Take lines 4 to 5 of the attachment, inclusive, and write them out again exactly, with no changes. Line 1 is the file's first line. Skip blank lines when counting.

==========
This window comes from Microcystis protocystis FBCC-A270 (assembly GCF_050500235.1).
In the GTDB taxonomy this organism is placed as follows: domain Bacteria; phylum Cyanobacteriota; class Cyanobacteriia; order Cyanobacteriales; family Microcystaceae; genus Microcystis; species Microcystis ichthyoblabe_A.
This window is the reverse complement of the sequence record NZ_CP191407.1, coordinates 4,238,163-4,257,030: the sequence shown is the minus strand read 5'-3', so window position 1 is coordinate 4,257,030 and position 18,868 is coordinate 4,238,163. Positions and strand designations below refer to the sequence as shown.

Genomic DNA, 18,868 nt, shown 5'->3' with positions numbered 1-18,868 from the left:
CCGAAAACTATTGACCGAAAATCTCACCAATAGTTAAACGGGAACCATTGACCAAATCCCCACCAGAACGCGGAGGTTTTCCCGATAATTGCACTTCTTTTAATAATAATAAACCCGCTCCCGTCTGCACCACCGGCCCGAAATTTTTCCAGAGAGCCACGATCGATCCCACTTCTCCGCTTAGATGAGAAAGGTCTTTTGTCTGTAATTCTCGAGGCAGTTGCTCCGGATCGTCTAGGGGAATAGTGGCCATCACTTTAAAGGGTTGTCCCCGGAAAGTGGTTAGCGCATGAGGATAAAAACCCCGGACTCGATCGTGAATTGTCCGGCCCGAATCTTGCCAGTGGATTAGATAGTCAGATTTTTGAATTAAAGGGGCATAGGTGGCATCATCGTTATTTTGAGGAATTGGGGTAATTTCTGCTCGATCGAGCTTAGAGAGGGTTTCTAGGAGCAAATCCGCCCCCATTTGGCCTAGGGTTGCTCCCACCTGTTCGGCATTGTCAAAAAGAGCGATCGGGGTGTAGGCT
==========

Genomic DNA, 18,868 nt, shown 5'->3' with positions numbered 1-18,868 from the left:
CCGAAAACTATTGACCGAAAATCTCACCAATAGTTAAACGGGAACCATTGACCAAATCCCCACCAGAACGCGGAGGTTTTCCCGATAATTGCACTTCTTTTAATAATAATAAACCCGCTCCCGTCTGCACCACCGGCCCGAAATTTTTCCAGAGAGCCACGATCGATCCCACTTCTCCGCTTAGATGAGAAAGGTCTTTTGTCTGTAATTCTCGAGGCAGTTGCTCCGGATCGTCTAGGGGAATAGTGGCCATCACTTTAAAGGGTTGTCCCCGGAAAGTGGTTAGCGCATGAGGATAAAAACCCCGGACTCGATCGTGAATTGTCCGGCCCGAATCTTGCCAGTGGATTAGATAGTCAGATTTTTGAATTAAAGGGGCATAGGTGGCATCATCGTTATTTTGAGGAATTGGGGTAATTTCTGCTCGATCGAGCTTAGAGAGGGTTTCTAGGAGCAAATCCGCCCCCATTTGGCCTAGGGTTGCTCCCACCTGTTCGGCATTGTCAAAAAGAGCGATCGGGGTGTAGGCT